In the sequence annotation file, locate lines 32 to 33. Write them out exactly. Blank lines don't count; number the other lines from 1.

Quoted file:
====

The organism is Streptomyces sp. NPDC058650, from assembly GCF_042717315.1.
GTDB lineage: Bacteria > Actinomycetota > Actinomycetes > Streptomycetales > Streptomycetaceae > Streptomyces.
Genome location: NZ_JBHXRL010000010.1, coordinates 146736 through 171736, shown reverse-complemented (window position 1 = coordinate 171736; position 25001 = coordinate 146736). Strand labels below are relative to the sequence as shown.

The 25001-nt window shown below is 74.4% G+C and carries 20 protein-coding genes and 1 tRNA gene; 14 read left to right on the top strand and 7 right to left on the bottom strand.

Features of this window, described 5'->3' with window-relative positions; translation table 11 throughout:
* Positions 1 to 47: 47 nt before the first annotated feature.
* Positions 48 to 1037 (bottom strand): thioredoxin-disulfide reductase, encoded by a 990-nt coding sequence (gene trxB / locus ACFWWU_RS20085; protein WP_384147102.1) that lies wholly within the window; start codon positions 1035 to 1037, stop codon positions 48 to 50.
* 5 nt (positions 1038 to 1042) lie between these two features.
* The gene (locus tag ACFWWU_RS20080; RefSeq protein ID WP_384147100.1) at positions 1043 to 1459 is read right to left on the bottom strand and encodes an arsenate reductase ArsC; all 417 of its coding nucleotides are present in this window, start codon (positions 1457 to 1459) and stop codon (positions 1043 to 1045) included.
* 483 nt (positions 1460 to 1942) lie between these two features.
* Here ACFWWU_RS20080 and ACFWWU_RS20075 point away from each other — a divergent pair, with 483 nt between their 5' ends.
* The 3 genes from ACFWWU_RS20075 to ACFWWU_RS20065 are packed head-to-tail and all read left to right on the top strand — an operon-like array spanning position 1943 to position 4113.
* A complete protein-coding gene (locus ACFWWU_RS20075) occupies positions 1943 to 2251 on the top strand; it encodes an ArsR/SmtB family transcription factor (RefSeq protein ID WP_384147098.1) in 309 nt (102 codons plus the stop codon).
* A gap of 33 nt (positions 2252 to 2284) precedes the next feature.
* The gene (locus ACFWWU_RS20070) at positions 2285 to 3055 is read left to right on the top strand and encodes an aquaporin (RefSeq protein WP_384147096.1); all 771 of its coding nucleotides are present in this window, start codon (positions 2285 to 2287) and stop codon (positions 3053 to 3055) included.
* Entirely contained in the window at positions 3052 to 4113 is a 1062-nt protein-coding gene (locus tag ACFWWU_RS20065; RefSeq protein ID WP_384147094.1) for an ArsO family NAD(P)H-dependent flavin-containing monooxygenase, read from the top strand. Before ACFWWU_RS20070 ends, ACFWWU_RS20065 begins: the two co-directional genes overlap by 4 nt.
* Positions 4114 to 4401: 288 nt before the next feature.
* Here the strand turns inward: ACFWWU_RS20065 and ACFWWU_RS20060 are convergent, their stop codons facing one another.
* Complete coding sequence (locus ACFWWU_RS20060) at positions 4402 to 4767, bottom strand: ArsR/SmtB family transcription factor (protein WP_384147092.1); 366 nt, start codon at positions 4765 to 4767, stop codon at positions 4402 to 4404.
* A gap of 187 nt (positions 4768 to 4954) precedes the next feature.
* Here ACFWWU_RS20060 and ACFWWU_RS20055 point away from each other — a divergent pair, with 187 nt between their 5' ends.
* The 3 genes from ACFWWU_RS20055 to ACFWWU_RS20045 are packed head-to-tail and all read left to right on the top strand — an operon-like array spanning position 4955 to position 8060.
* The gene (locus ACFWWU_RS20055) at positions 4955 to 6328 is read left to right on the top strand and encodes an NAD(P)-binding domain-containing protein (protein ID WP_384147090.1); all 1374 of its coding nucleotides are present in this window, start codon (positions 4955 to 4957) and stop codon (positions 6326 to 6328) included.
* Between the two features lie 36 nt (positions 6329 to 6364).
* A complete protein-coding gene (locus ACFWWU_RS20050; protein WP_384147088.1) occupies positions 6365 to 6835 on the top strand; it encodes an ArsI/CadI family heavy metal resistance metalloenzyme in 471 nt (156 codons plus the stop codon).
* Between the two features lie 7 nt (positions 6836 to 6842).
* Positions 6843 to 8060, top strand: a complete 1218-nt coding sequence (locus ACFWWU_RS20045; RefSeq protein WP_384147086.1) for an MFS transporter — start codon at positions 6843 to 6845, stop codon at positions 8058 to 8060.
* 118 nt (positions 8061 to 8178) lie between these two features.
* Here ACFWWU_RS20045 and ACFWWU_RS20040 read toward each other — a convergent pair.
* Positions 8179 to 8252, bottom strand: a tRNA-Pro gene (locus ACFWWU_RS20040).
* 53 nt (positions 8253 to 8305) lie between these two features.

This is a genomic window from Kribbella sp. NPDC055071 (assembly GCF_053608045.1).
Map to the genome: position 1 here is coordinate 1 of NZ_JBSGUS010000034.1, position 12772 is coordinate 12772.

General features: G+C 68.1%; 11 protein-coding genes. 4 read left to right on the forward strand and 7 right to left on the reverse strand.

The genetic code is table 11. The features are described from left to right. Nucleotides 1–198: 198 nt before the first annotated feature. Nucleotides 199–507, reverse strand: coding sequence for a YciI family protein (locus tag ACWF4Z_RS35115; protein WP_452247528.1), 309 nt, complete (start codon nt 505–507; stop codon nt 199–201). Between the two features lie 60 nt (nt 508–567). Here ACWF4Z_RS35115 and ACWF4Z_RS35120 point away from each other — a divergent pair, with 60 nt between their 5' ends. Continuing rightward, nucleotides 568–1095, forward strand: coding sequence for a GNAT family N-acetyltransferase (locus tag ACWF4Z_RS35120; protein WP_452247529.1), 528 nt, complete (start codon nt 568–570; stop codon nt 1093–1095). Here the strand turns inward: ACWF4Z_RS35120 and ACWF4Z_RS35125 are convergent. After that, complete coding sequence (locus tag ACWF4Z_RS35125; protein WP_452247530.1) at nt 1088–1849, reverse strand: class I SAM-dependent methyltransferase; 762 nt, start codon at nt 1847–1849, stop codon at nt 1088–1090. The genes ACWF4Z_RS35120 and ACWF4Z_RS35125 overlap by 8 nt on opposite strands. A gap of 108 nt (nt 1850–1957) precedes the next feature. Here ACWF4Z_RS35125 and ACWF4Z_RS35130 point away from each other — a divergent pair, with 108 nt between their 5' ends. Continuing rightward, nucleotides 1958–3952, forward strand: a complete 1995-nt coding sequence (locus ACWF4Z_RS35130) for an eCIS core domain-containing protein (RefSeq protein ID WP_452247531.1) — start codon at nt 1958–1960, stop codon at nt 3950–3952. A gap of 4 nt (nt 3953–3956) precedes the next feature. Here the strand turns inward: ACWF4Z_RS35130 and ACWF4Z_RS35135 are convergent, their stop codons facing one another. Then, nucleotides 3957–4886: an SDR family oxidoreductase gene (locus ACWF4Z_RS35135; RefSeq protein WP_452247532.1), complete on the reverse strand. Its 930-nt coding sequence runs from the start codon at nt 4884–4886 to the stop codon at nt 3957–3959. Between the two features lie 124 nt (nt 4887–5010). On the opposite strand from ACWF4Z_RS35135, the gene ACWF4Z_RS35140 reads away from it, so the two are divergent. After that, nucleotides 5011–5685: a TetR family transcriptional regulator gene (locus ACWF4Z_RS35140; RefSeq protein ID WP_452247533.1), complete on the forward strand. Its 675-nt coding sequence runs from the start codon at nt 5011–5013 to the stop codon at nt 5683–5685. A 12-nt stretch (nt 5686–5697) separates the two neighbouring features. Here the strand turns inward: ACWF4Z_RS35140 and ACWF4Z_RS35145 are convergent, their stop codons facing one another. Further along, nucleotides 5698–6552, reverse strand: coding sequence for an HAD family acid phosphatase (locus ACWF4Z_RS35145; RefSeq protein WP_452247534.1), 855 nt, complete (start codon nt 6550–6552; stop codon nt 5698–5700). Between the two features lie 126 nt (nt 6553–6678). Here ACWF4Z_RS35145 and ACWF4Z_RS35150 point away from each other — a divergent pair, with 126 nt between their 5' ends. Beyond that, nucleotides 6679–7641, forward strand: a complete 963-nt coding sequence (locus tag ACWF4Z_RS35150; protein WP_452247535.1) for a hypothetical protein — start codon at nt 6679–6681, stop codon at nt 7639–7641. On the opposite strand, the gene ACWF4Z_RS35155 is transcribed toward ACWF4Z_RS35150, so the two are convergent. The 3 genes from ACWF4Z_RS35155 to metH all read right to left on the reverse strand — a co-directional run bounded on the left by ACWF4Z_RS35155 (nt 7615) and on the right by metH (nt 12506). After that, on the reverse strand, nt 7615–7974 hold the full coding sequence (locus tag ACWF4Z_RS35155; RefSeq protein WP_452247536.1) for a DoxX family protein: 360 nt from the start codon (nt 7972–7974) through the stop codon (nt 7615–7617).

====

This is a genomic window from Kribbella sp. NPDC055071 (assembly GCF_053608045.1).
Map to the genome: position 1 here is coordinate 1 of NZ_JBSGUS010000034.1, position 12772 is coordinate 12772.